There is no color, only the perception of color. The concept of color exists only in the human brain; the outside world contains radiation in various wavelengths, but we have visual receptors and a visual cortex that perceives them as colors. Think about it; what color do you see when something is illuminated with X-rays or gamma rays? That’s right, nothing, because you have no receptors for those wavelengths, thus no visual reference or perception of them as colors. That doesn’t mean that some lifeform elswhere in the universe doesn’t see these wavelengths as “color”; we are just not equipped.


“Believe those who seek the truth.
Doubt those who find it.” --Andre Gide

Nickrz wrote:

Geez, Nickrz, why the hostility? You think I’m making this stuff up??? What would be my motive in doing so? I am simply reporting a fact. You can choose to believe it or not, as you please, but spare me your rant.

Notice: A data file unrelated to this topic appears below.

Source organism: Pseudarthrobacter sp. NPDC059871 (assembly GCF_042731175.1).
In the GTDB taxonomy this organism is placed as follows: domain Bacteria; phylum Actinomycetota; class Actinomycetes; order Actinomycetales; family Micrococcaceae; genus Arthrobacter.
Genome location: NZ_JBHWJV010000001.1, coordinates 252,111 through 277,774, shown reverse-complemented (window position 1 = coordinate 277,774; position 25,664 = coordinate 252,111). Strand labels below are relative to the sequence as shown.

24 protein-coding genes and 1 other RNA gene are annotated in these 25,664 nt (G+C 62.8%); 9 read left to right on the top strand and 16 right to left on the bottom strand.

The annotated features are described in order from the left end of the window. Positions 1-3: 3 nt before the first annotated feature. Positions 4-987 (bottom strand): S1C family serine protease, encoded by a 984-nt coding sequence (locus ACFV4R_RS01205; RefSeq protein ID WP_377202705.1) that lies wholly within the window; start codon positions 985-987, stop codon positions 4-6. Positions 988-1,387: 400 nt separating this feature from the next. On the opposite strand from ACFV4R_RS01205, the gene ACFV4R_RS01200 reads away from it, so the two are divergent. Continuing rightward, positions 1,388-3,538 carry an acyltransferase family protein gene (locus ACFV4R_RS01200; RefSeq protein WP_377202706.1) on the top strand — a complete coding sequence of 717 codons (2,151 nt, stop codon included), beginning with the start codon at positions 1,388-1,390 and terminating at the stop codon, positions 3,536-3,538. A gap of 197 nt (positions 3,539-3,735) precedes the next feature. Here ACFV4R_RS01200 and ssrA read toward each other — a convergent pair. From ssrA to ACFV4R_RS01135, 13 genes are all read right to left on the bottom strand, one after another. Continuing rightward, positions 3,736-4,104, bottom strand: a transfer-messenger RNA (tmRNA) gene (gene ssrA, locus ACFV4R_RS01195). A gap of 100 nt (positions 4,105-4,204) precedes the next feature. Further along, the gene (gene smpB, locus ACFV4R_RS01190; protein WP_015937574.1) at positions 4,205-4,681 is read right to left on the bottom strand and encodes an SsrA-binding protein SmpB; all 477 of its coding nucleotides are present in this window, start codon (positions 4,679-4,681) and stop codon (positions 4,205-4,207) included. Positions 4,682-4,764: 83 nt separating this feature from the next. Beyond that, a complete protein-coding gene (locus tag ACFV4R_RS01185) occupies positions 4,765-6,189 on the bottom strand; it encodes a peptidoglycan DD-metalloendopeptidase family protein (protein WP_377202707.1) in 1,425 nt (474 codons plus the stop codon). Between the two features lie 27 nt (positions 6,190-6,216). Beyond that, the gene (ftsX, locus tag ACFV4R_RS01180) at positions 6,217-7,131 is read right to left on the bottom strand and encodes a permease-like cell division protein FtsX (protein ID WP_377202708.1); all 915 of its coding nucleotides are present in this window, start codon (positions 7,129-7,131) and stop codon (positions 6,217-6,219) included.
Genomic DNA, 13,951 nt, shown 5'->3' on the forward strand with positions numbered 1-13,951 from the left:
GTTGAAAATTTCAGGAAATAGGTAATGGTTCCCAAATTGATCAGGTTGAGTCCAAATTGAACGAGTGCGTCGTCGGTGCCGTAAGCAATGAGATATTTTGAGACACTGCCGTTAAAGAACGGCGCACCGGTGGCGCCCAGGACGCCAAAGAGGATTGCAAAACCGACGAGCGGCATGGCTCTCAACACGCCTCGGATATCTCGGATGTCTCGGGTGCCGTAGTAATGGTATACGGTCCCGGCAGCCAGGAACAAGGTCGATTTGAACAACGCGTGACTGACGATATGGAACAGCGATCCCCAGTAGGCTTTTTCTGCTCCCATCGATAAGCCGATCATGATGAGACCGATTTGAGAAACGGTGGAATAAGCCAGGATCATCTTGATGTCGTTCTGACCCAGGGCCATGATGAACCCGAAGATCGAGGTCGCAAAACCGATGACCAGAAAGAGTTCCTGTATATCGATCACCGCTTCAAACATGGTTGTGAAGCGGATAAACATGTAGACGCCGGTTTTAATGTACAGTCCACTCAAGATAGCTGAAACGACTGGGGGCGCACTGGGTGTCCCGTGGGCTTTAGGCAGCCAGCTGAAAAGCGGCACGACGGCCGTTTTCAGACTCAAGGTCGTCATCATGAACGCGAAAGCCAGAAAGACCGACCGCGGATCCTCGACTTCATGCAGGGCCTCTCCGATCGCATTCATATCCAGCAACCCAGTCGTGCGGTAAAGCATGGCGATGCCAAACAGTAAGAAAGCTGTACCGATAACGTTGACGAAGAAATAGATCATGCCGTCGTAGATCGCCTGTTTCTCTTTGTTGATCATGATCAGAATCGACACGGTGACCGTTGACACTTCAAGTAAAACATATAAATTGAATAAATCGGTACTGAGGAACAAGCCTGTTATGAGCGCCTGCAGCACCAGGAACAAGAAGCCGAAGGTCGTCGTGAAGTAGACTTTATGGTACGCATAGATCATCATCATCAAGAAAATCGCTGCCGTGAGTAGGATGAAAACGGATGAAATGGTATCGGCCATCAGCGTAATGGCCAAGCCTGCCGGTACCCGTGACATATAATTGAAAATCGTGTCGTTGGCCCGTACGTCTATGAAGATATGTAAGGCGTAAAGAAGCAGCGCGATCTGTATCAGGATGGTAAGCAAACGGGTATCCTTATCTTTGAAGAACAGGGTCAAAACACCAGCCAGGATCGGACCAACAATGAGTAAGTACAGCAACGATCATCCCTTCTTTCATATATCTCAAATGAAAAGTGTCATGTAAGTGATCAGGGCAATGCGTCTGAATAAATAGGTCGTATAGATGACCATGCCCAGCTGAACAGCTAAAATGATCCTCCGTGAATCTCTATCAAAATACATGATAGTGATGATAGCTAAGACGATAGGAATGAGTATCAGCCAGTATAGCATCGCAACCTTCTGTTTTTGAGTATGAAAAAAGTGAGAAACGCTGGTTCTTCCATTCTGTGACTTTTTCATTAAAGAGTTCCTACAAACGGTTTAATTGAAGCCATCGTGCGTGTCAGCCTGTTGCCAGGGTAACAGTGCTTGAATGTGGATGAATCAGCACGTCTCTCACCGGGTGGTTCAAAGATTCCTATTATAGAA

The fact is, my eyes “see” colors slightly differently. Obviously, I do have but one brain. Therefore, a logical deduction is that there is some slight difference between my eyeballs themselves, or between the optic nerves conveying the messages from my eyeballs to my brain.

That does not strain credibility. Humans are not absolutely symmetrical. You can look at the two sides of your face and observe slight (or even great) differences. Why then can’t the eye on one side (or the optic nerve on one side) function slightly differently from that on the other? (And again, why would I make this stuff up?)


Oh boy! Another “Sheesh” thread!

This sig not Y2K compliant. Happy 1900.

Spoke- … this is vague, but:

I’ve heard that some painter whose name I cannot now recall had something wrong with his eyes (cataracts, possibly). He painted a scene from his garden using only his left eye, and the same scene using only his right eye. Then he had an operation, and when he looked at those paintings with his newly corrected vision he was horrified. The colors were all wrong, but he hadn’t been able to tell that before.

Like I said… vague. But does anyone recognize that story? It was a relatively famous painter (i.e. I’d heard of him before).